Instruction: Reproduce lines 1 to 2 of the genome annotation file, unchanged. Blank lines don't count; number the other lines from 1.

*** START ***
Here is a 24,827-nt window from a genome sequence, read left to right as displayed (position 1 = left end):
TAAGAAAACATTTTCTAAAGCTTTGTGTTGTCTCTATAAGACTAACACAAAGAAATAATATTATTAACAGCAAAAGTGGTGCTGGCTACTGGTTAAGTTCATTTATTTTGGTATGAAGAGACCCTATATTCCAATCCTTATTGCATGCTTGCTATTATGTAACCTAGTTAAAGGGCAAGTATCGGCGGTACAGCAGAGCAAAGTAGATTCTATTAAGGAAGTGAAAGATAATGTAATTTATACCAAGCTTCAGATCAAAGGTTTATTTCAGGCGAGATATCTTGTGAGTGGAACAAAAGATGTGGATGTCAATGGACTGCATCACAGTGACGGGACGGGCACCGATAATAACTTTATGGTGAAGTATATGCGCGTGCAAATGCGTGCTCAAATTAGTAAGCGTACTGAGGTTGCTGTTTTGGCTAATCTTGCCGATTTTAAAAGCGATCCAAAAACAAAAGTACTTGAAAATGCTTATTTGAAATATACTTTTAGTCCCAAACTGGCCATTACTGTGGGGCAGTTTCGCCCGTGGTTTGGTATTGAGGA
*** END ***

Here is a 24,827-nt window from a genome sequence, read left to right as displayed (position 1 = left end):
TAAGAAAACATTTTCTAAAGCTTTGTGTTGTCTCTATAAGACTAACACAAAGAAATAATATTATTAACAGCAAAAGTGGTGCTGGCTACTGGTTAAGTTCATTTATTTTGGTATGAAGAGACCCTATATTCCAATCCTTATTGCATGCTTGCTATTATGTAACCTAGTTAAAGGGCAAGTATCGGCGGTACAGCAGAGCAAAGTAGATTCTATTAAGGAAGTGAAAGATAATGTAATTTATACCAAGCTTCAGATCAAAGGTTTATTTCAGGCGAGATATCTTGTGAGTGGAACAAAAGATGTGGATGTCAATGGACTGCATCACAGTGACGGGACGGGCACCGATAATAACTTTATGGTGAAGTATATGCGCGTGCAAATGCGTGCTCAAATTAGTAAGCGTACTGAGGTTGCTGTTTTGGCTAATCTTGCCGATTTTAAAAGCGATCCAAAAACAAAAGTACTTGAAAATGCTTATTTGAAATATACTTTTAGTCCCAAACTGGCCATTACTGTGGGGCAGTTTCGCCCGTGGTTTGGTATTGAGGA